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Discussion Starter #6
yea i love Aurora too. If i hadn't of found this ETC an Old Aurora would of been my next choice love the lines.
 

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13 Challenger RT, 11 CTS Coupe Premium, 94 Eldorado (RIP)
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I see no harm in posting a question like this to the forums. If anything, it could start some constructive conversation on items like this that companies try to market. Even though I do not believe it would help increase the performance of the North*, I would like to know how they claim it works. If you or someone else never asks the question, how would we ever know? I never even heard of the thing before. See...I learned about another gimmick being sold for increasing a car's performance.

Thanks CadillacETC1997.

By the way, your typing is getting better.:)
 

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1995 ETC, 75 Deville, Cad500 powered 73 Apollo, 94 Mark VIII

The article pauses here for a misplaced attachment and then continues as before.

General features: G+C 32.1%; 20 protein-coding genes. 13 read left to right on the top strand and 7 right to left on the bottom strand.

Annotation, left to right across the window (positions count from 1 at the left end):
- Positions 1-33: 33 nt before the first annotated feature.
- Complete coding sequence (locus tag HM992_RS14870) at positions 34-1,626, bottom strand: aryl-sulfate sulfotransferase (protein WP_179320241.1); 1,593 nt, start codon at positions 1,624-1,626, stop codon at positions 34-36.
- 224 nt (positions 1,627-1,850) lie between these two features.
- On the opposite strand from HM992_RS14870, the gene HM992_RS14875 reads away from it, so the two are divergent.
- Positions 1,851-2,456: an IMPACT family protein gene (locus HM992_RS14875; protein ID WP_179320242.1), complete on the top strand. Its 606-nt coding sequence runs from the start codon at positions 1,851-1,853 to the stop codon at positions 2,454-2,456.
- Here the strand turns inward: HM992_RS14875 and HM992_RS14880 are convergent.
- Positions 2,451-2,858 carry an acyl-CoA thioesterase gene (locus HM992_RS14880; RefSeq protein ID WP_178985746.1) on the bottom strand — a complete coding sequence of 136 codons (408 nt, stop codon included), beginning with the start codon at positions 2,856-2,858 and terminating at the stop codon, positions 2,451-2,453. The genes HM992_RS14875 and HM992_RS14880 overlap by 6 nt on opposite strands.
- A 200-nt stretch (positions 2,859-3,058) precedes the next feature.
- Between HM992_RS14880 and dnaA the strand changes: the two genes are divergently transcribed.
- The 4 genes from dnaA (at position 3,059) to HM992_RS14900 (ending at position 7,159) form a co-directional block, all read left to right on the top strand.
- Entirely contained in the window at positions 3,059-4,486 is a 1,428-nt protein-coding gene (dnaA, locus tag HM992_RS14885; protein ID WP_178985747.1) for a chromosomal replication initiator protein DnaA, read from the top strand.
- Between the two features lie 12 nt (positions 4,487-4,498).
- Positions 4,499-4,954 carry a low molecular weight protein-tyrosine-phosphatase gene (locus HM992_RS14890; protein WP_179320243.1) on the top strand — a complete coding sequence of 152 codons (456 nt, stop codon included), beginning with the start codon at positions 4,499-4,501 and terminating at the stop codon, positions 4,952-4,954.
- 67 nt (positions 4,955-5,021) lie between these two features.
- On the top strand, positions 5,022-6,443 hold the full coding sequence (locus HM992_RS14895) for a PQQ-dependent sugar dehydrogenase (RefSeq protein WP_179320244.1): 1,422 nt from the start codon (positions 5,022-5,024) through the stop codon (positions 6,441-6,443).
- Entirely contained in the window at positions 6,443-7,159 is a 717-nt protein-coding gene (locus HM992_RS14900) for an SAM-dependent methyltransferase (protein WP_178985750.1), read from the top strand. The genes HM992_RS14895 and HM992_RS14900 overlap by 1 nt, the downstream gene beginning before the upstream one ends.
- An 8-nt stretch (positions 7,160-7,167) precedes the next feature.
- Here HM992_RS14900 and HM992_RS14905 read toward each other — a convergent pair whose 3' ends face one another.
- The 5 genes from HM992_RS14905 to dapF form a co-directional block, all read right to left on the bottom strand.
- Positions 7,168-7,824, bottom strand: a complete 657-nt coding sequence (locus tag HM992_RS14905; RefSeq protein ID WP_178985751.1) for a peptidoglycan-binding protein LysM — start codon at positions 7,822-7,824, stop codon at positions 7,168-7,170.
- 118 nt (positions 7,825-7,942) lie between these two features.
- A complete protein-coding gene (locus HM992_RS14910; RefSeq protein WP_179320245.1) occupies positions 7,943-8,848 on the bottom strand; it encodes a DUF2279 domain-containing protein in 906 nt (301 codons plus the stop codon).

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mcowden said:
injector dwell...

Throwing any more fuel in there beyond about a 14.7:1 ratio is just wasting fuel. All it will do is decrease your MPG, probably reduce performance, and burn up the catalytic converter...

There are really no inexpensive performance increases for a Northstar. If you're hell-bent on mods, buy a Civic.
Wow, I haven't heard "injector" and "dwell" in the same sentance before :D

14.7 is stoichiometric but the best power is actually made with about a 12.5-13:1 air:fuel tatio. You're totally correct that a IAT resistor is the wrong way to go about it though.

Spray is cheap. Oh, and instead of saying buy a Civic, can you at least say buy a 'Stang or a GTO or something?
 

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davesdeville said:
Wow, I haven't heard "injector" and "dwell" in the same sentance before :D
14.7 is stoichiometric but the best power is actually made with about a 12.5-13:1 air:fuel tatio. You're totally correct that a IAT resistor is the wrong way to go about it though.
Spray is cheap. Oh, and instead of saying buy a Civic, can you at least say buy a 'Stang or a GTO or something?
Sorry for coming across a little harshly. I just get sick of the repetitve questions about performance when this stuff has been covered dozens of times before. I'll post a sticky that will hopefully help with the repetitive stuff. I stick with the Civic comment though because there are more mods available for those things, even though most of them do little or nothing. Love the "I'll never own an import" comment.